Ode To Joy (Beethoven 1824)[7:01]

There remains a persistent rumour which states that Sony developed the CD to hold 74 minutes of music because that would ensure that you could get a complete version of Beethoven’s 9th Symphony on one recording. The fact that most modern recordings of this symphony are several minutes shorter than this 74 minute recording limit don’t seem to matter; the issue has become a matter of faith, not just because it makes some sort of sense, but also because it pins Sony’s technology alongside the piece of music that many people regard as being the ultimate expression of music as art. That the composer wrote this when he was profoundly deaf makes the achievement more than just remarkable – it makes it nearly miraculous.

Like lots of great ideas, Beethoven’s 9th contains ideas that had come to him many years before but which had never found a home. Specifically, he had made plans to set a poem - written by Friedrich Schiller named An die Freude – to music when he was 22 years old. As it transpired, this piece found its way onto the last symphony Ludwig ever wrote. 

Poignantly, at his first concert appearance in 12 years Ludwig sat to one side of the orchestra and beat out the tempos for an orchestra he could not hear whilst Michael Umlauf conducted. That didn‘t stop Beethoven gesticulating wildly throughout, almost mimicking the players as though he wanted to play all the instruments himself. By the time the piece concluded Beethoven was several measures out and had to be stopped by the soprano who turned him to face an audience on their feet and – to assist him through his deafness – threw hats and handkerchiefs in the air so that he could at least see their applause if not hear it.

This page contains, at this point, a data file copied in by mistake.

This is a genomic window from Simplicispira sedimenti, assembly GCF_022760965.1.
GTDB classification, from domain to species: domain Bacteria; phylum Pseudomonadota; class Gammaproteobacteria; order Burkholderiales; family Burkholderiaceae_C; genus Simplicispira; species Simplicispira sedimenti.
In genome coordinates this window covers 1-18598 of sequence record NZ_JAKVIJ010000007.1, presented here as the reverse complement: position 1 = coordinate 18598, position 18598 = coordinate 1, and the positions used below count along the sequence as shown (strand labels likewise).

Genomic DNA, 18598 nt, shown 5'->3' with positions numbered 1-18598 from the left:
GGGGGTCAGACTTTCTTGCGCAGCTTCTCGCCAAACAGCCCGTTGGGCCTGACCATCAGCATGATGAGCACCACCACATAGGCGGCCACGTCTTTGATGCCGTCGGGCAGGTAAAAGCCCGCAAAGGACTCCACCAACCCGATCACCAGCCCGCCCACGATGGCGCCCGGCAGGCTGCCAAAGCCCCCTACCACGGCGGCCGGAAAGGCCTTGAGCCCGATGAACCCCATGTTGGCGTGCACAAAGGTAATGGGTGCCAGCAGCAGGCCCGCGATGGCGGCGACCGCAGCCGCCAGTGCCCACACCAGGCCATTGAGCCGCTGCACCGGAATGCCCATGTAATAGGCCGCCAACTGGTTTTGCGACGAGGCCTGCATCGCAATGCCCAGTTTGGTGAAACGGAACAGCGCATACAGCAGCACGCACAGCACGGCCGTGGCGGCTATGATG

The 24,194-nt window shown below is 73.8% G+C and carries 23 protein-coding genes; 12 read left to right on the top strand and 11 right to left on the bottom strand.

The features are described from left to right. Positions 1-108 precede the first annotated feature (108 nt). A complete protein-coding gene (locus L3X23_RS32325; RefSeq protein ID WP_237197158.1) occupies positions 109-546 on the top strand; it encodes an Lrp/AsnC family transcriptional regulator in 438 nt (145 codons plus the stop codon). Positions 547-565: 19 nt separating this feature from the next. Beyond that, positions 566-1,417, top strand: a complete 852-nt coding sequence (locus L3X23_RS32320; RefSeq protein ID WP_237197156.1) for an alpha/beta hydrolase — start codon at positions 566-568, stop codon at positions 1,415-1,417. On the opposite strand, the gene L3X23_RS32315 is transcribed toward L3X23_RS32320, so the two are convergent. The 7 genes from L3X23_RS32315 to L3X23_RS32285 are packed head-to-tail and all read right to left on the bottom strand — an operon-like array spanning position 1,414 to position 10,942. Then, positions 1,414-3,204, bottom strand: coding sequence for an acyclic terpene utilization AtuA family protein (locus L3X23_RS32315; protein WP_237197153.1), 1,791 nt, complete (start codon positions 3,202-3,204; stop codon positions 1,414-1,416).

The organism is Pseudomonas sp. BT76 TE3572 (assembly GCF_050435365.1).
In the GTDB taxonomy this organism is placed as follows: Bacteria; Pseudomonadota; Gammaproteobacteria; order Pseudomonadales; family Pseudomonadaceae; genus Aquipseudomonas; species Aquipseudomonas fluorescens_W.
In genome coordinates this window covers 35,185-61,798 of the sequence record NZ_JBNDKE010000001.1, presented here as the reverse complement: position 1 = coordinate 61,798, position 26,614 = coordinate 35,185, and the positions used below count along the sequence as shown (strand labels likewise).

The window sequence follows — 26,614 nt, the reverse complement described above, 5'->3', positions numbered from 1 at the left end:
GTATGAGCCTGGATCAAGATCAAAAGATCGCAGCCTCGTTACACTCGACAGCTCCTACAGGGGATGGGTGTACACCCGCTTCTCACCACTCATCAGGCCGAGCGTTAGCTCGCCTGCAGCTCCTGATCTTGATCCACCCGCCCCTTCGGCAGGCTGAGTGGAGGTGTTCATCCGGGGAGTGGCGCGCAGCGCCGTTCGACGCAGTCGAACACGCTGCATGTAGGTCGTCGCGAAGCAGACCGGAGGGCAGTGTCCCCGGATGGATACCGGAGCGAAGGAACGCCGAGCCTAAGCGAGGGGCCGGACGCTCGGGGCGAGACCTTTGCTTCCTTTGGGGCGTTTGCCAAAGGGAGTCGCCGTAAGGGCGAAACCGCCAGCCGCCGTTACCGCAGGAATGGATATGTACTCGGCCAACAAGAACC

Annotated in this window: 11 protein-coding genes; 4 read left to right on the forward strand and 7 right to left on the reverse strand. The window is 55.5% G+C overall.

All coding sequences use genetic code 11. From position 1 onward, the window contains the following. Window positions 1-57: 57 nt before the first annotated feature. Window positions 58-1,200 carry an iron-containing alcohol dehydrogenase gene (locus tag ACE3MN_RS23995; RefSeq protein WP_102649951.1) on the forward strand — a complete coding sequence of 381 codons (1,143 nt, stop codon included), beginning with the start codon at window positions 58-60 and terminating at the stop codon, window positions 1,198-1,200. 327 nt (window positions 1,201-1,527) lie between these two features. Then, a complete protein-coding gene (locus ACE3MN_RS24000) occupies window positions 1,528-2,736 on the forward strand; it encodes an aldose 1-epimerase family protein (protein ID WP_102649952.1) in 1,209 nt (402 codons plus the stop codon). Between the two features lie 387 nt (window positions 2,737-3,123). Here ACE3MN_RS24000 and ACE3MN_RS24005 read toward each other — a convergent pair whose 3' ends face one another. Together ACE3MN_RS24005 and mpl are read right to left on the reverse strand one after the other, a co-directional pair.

The fourth movement of the symphony is of course where one hears Ode to Joy. I haven’t tried to play through the entire fourth movement because it’s very difficult to play at all convincingly using anything but an orchestra (even if Wagner transcribed the whole piece for the piano) and instead have started with the familiar motif on strings, through the restatement on brass and over the choral section, ending with the famous cry of Götterfunken (‘spark of the gods’) and then I go no further. It took a month to record this and even then I’m not sure how good or bad a job I made of it.

Instrumentation: Mellotron Mk V Playing

FLAC version here.